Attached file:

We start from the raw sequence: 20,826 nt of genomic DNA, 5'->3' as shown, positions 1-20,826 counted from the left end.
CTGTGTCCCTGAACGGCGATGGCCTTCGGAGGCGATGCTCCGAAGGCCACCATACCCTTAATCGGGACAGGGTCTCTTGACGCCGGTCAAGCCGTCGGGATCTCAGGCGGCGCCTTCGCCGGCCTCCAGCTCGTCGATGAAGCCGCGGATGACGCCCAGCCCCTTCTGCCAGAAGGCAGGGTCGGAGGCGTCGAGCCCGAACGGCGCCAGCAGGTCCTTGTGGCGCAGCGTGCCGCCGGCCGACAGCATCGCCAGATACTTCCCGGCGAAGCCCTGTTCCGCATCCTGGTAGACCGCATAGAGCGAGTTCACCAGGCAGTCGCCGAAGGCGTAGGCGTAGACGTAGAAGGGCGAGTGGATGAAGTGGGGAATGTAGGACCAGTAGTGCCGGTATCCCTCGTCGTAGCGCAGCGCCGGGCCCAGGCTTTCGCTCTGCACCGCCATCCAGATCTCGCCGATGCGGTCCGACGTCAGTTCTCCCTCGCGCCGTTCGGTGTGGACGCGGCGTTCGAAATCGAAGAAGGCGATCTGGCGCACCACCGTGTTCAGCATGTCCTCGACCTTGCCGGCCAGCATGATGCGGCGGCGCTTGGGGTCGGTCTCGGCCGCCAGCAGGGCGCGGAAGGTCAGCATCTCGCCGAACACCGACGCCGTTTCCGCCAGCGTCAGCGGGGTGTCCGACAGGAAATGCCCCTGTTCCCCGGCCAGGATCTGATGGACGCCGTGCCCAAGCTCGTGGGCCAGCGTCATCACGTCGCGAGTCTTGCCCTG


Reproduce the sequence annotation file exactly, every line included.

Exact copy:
We start from the raw sequence: 20,826 nt of genomic DNA, 5'->3' as shown, positions 1-20,826 counted from the left end.
CTGTGTCCCTGAACGGCGATGGCCTTCGGAGGCGATGCTCCGAAGGCCACCATACCCTTAATCGGGACAGGGTCTCTTGACGCCGGTCAAGCCGTCGGGATCTCAGGCGGCGCCTTCGCCGGCCTCCAGCTCGTCGATGAAGCCGCGGATGACGCCCAGCCCCTTCTGCCAGAAGGCAGGGTCGGAGGCGTCGAGCCCGAACGGCGCCAGCAGGTCCTTGTGGCGCAGCGTGCCGCCGGCCGACAGCATCGCCAGATACTTCCCGGCGAAGCCCTGTTCCGCATCCTGGTAGACCGCATAGAGCGAGTTCACCAGGCAGTCGCCGAAGGCGTAGGCGTAGACGTAGAAGGGCGAGTGGATGAAGTGGGGAATGTAGGACCAGTAGTGCCGGTATCCCTCGTCGTAGCGCAGCGCCGGGCCCAGGCTTTCGCTCTGCACCGCCATCCAGATCTCGCCGATGCGGTCCGACGTCAGTTCTCCCTCGCGCCGTTCGGTGTGGACGCGGCGTTCGAAATCGAAGAAGGCGATCTGGCGCACCACCGTGTTCAGCATGTCCTCGACCTTGCCGGCCAGCATGATGCGGCGGCGCTTGGGGTCGGTCTCGGCCGCCAGCAGGGCGCGGAAGGTCAGCATCTCGCCGAACACCGACGCCGTTTCCGCCAGCGTCAGCGGGGTGTCCGACAGGAAATGCCCCTGTTCCCCGGCCAGGATCTGATGGACGCCGTGCCCAAGCTCGTGGGCCAGCGTCATCACGTCGCGAGTCTTGCCCTG